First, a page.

When does Dorian realize that Lord Henry was wrong about beauty—that beauty it is not the most important thing—in The Picture of Dorian Gray?

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This question is more complicated than it appears, so much so that even Oscar Wilde changed his mind about it.

After The Picture of Dorian Gray first appeared in the July 1890 edition of Lippincott’s Magazine, it met with extensive criticism from reviewers who condemned it as immoral. Wilde replied to these reviews by saying that he cared only about the aesthetic value of his work and was quite uninterested in the moral messages others might find in it. By the time he published Dorian Gray as a book the following year, he had added a preface containing the following aphorism:

There is no such thing as a moral or an immoral book. Books are well written, or badly written. That is all.

One should therefore be careful about trying to find any moral epiphanies in Dorian Gray. So far as Dorian does make a discovery about his and Lord Henry’s error, however, it is not about the unimportance of beauty (which would run counter to Wilde’s aesthetic philosophy) but about the place of beauty in art and life. At the end of chapter 11, Wilde writes:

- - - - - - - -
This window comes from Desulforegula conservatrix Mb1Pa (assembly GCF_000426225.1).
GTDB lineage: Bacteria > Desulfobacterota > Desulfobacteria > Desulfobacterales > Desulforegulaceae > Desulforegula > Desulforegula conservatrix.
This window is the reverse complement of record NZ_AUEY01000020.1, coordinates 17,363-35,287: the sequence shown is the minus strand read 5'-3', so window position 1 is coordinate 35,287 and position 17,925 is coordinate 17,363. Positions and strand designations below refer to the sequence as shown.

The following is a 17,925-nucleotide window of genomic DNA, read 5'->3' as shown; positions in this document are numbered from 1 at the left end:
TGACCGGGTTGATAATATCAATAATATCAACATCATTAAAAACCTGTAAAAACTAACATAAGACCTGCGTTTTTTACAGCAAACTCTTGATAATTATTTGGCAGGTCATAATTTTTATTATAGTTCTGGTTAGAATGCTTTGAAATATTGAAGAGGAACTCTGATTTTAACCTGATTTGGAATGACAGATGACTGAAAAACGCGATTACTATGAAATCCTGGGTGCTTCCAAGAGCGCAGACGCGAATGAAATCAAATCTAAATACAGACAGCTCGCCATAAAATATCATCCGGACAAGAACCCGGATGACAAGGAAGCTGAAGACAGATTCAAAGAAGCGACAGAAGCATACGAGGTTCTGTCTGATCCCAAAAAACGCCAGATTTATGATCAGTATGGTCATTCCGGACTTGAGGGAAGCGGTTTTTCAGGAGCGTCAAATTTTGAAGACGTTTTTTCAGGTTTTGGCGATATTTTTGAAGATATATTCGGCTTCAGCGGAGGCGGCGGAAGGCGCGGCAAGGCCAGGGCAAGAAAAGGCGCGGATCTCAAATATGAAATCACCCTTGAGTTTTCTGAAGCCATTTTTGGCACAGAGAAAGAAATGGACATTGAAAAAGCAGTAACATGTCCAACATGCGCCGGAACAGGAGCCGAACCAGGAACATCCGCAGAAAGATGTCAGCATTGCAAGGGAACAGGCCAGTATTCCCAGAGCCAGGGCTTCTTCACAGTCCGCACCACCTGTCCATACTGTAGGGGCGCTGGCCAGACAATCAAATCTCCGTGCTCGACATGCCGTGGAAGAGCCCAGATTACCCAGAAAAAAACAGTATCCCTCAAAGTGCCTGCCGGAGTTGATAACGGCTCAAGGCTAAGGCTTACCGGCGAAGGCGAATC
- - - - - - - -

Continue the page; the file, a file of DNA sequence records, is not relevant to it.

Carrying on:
Dorian Gray had been poisoned by a book. There were moments when he looked on evil simply as a mode through which he could realize his conception of the beautiful.

Close to the end of the book, in chapter 19, Dorian accuses Lord Henry of administering this poison, which is in line with his poisonous philosophy:

Yet you poisoned me with a book once. I should not forgive that. Harry, promise me that you will never lend that book to any one. It does harm.

At this point, Dorian has realized that Lord Henry is wrong and has steered him in the wrong direction. The book to which he refers is about the passive contemplation and fetishization of beauty by an aristocratic dilettante (it is based on a novel by Joris-Karl Huysmans, generally called Against the Grain in English).

Beauty, however, is properly the province of art: actively created by the artist and purified of evil by its dissociation from life. Dorian has shown his contempt for art by his willingness to trade Basil’s painting (and ultimately Basil’s life) for his own shallow, sensual existence as an ostensibly young man. Dorian, however, unlike Basil and unlike Oscar Wilde, never created anything beautiful which might have given meaning to his life.

Last Updated by eNotes Editorial on December 5, 2019
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